Thursday, October 30, 2014

Barbera—The Ultimate Food Wine

A good red wine to match with food must have enough flavor to stand up to what you are eating but not so much to overpower it. If the food has a high fat content, such as a nicely marbled ribeye steak, the wine should have ample tannins to cut through the fat, but in the absence of fat, tannins should be moderate to low. Perhaps the most important trait of a food friendly red is ample acidity. This keeps the wine refreshing, vibrant, and palate cleansing and enhances the flavors of the meal.

With this in mind, one of my favorite wines to recommend is Barbera. Native to the Monferrato region near the town of Asti in Piedmont, Italy, where it has been documented as far back as 1240 in the records of the local cathedral, it is the third most planted red grape in Italy behind Sangiovese and Montepulciano. Although over 70,000 acres grow in Piedmont,  and it was a favorite of Italian immigrants resulting in 8000 acres growing in California, it is surprising how few people know about it.

In the early 1980s, over 120,000 acres of Barbera were planted in Piedmont. Then, in 1985, unscrupulous producers added methanol to their wine to give it a little extra “kick.” As a result, 30 people died and over 50 were blinded. This bad publicity along with growers switching to more profitable Nebbiolo led to a marked decrease in production.

Barbera grows best in warm climates and tends toward high yields, so it must be aggressively pruned. It is very thin skinned, so it is prone to mildew, disease, and sunburn. It ripens two weeks earlier than Nebbiolo and two weeks later than Dolcetto, the other two major Piedmont grapes. The grape has a very high acidity, approaching that of white wine grapes. Leaving the fruit on the vine longer to lessen the acidity results in higher sugar levels, denser flavors, and a higher alcohol level in the finished wine. When this balancing act between acidity and fruit concentration is performed well, the wine is delicious.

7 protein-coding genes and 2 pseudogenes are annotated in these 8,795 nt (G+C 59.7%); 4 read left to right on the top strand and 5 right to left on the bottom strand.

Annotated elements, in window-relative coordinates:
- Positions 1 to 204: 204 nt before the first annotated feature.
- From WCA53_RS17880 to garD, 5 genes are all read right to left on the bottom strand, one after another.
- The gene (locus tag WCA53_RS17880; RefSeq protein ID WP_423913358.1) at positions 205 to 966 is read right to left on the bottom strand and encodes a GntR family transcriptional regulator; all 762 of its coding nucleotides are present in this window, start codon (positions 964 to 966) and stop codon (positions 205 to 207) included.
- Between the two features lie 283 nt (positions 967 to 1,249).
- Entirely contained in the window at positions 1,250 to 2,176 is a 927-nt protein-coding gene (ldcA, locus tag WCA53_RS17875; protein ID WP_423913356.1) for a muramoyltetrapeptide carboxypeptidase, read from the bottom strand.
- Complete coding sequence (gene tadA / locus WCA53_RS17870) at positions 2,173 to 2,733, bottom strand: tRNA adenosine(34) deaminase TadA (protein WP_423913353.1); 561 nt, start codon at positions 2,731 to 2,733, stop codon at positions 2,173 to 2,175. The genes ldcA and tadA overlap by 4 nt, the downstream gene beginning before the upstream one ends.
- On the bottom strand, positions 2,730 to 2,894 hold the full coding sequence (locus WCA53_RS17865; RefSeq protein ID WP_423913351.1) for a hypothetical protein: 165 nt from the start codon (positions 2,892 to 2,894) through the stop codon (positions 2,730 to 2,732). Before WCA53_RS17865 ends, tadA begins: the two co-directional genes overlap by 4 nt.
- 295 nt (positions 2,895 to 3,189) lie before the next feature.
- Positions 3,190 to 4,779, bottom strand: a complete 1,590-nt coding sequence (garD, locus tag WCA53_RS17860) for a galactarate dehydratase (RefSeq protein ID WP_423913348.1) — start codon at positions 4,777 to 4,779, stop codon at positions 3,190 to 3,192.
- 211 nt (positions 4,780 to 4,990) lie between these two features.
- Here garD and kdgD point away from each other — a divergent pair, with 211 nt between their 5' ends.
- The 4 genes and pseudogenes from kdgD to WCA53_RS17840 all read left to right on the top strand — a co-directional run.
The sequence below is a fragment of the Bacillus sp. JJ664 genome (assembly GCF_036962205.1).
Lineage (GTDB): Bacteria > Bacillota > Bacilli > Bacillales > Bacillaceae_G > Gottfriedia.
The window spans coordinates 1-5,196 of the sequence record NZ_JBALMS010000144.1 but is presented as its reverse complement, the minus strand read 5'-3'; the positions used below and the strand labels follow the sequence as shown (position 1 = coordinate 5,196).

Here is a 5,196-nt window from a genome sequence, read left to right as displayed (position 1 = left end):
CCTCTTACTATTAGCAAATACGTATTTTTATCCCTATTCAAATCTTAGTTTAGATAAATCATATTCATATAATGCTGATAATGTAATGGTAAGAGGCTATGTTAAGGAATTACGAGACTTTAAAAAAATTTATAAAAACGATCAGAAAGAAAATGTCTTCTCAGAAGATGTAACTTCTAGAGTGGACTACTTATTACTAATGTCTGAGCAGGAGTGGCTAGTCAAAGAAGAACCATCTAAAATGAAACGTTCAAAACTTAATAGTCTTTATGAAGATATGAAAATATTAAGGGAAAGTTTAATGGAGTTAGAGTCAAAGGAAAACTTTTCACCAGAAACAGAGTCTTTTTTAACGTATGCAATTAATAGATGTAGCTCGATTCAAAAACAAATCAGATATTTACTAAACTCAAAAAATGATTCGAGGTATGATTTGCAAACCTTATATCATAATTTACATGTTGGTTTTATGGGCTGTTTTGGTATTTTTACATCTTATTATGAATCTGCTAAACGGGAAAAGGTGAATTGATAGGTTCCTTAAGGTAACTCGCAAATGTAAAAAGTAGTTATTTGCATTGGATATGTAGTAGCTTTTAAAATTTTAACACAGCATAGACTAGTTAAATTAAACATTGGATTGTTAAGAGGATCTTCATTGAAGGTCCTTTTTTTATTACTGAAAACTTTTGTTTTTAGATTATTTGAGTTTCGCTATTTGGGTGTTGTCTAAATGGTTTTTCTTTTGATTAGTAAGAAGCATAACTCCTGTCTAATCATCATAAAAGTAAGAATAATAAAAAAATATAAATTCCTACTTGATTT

Barbera is dark in color, has medium to low tannins, a high acidity, and flavors of red fruit and black cherries There are two styles—a lighter style that is usually made without oak aging, and a richer more complex style that is aged in used oak. They are both delicious and are wonderful with food, from pasta with red sauce, sausages, and pork to stews and braised and roasted meats. In Italy, the spicy fruity Dolcetto is the everyday and (ALL day) drinking wine, while the Barbera is the wine enjoyed with the main meal. (The higher priced Nebbiolo is for special occasions).

Besides being delicious and food friendly, really good Barbera can be found in the 15 to 25 dollar range. Mauro Molino Barbera d’Alba, aged in stainless steel, is fresh and vibrant with a mouth watering acidity and lots of red berry fruit and costs only $15.99. Rivetto Barbera d’Alba Nemes, also $15.99, is aged for a short time in Slovenian oak but retains its freshness and lightness of fruit.